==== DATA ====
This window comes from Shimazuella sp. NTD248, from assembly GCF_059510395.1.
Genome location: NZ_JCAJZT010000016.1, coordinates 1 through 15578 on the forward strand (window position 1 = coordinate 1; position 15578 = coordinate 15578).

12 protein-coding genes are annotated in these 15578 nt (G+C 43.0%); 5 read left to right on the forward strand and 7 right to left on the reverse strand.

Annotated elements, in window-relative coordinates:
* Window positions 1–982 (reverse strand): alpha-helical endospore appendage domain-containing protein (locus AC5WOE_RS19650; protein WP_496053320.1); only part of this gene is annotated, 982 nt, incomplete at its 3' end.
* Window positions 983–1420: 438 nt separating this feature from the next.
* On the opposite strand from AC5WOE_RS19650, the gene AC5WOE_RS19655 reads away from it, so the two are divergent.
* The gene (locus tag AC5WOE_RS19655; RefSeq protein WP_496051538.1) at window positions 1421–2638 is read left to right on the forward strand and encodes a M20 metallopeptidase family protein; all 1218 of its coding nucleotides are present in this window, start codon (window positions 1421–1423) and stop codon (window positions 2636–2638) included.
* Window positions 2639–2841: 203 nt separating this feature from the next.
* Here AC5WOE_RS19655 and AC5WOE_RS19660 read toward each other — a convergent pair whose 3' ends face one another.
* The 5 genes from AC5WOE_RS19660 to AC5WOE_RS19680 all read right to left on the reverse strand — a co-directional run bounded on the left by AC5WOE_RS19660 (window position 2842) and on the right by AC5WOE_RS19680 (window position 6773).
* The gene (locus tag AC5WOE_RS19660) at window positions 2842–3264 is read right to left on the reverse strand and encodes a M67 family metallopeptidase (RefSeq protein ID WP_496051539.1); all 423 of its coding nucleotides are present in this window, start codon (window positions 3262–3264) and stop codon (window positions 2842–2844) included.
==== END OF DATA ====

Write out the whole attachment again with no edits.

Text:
This window comes from Shimazuella sp. NTD248, from assembly GCF_059510395.1.
Genome location: NZ_JCAJZT010000016.1, coordinates 1 through 15578 on the forward strand (window position 1 = coordinate 1; position 15578 = coordinate 15578).

12 protein-coding genes are annotated in these 15578 nt (G+C 43.0%); 5 read left to right on the forward strand and 7 right to left on the reverse strand.

Annotated elements, in window-relative coordinates:
* Window positions 1–982 (reverse strand): alpha-helical endospore appendage domain-containing protein (locus AC5WOE_RS19650; protein WP_496053320.1); only part of this gene is annotated, 982 nt, incomplete at its 3' end.
* Window positions 983–1420: 438 nt separating this feature from the next.
* On the opposite strand from AC5WOE_RS19650, the gene AC5WOE_RS19655 reads away from it, so the two are divergent.
* The gene (locus tag AC5WOE_RS19655; RefSeq protein WP_496051538.1) at window positions 1421–2638 is read left to right on the forward strand and encodes a M20 metallopeptidase family protein; all 1218 of its coding nucleotides are present in this window, start codon (window positions 1421–1423) and stop codon (window positions 2636–2638) included.
* Window positions 2639–2841: 203 nt separating this feature from the next.
* Here AC5WOE_RS19655 and AC5WOE_RS19660 read toward each other — a convergent pair whose 3' ends face one another.
* The 5 genes from AC5WOE_RS19660 to AC5WOE_RS19680 all read right to left on the reverse strand — a co-directional run bounded on the left by AC5WOE_RS19660 (window position 2842) and on the right by AC5WOE_RS19680 (window position 6773).
* The gene (locus tag AC5WOE_RS19660) at window positions 2842–3264 is read right to left on the reverse strand and encodes a M67 family metallopeptidase (RefSeq protein ID WP_496051539.1); all 423 of its coding nucleotides are present in this window, start codon (window positions 3262–3264) and stop codon (window positions 2842–2844) included.